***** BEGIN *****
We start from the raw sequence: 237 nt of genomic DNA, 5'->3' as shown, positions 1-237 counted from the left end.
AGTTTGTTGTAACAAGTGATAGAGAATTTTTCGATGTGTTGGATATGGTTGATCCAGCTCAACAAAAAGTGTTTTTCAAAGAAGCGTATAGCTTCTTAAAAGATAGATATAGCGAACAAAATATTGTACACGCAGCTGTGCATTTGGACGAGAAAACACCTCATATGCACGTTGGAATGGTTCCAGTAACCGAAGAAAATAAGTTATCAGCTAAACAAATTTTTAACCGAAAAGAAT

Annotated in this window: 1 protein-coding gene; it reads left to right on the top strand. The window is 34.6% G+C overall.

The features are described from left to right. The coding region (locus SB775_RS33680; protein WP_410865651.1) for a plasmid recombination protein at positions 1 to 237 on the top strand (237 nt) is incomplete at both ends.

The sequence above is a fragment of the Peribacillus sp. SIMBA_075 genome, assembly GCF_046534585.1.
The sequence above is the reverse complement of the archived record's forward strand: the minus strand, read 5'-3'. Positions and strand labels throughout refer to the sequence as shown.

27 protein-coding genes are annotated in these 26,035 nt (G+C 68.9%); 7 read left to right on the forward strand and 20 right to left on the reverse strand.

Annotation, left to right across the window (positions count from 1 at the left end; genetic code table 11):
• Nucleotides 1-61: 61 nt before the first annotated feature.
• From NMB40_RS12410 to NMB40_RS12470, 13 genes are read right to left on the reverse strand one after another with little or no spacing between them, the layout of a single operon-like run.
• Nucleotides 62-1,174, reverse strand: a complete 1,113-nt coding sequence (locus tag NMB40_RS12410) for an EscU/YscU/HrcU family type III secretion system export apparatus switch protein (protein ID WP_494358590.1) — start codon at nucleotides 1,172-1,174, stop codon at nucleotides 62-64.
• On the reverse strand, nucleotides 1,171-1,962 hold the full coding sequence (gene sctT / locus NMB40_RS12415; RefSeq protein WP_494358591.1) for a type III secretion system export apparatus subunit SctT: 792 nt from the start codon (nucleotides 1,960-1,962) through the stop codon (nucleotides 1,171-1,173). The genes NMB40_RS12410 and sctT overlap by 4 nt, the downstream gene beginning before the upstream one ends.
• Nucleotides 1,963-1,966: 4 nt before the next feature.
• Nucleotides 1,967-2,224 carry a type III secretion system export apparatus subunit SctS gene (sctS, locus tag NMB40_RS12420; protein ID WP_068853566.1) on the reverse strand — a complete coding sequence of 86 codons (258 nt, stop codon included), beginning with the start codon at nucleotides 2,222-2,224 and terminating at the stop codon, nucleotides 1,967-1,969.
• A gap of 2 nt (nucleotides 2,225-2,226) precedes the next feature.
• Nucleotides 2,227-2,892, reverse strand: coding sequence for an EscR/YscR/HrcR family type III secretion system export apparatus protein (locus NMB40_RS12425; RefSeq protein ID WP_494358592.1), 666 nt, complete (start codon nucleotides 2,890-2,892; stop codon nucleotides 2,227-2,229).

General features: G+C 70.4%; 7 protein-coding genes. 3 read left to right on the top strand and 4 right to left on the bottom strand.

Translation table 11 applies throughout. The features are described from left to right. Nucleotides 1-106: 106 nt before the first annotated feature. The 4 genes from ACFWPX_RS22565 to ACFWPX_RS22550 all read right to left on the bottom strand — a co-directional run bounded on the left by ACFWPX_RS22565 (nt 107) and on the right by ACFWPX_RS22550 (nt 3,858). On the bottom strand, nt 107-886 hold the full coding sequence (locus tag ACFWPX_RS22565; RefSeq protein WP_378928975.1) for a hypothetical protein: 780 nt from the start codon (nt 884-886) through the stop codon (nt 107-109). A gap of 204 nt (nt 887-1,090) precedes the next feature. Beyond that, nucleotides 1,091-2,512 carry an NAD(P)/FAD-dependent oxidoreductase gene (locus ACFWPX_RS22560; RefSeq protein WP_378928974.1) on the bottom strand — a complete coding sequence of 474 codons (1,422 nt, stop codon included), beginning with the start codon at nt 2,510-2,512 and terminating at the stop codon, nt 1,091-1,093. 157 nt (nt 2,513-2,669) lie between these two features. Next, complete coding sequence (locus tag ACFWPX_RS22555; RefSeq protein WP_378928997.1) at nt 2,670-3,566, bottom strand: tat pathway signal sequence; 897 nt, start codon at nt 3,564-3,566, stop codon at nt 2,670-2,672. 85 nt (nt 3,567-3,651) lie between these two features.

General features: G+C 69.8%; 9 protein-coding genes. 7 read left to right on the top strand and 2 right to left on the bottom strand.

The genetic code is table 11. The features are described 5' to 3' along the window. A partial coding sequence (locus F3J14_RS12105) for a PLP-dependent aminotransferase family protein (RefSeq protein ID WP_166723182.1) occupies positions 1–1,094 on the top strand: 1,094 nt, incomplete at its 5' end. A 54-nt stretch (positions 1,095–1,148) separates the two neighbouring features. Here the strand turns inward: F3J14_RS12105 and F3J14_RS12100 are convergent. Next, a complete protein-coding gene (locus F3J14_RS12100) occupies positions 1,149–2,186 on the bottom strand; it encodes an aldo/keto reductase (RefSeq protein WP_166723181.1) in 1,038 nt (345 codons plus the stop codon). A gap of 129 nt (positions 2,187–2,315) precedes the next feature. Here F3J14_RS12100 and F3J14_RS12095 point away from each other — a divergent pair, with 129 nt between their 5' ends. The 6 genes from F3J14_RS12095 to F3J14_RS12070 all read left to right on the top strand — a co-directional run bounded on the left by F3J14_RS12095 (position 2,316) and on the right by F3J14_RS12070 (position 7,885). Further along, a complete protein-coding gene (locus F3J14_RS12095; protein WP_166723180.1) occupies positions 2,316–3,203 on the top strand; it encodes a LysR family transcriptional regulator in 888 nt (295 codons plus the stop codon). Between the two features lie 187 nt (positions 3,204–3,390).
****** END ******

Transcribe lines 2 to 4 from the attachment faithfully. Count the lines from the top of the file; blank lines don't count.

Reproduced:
AGTTTGTTGTAACAAGTGATAGAGAATTTTTCGATGTGTTGGATATGGTTGATCCAGCTCAACAAAAAGTGTTTTTCAAAGAAGCGTATAGCTTCTTAAAAGATAGATATAGCGAACAAAATATTGTACACGCAGCTGTGCATTTGGACGAGAAAACACCTCATATGCACGTTGGAATGGTTCCAGTAACCGAAGAAAATAAGTTATCAGCTAAACAAATTTTTAACCGAAAAGAAT

Annotated in this window: 1 protein-coding gene; it reads left to right on the top strand. The window is 34.6% G+C overall.

The features are described from left to right. The coding region (locus SB775_RS33680; protein WP_410865651.1) for a plasmid recombination protein at positions 1 to 237 on the top strand (237 nt) is incomplete at both ends.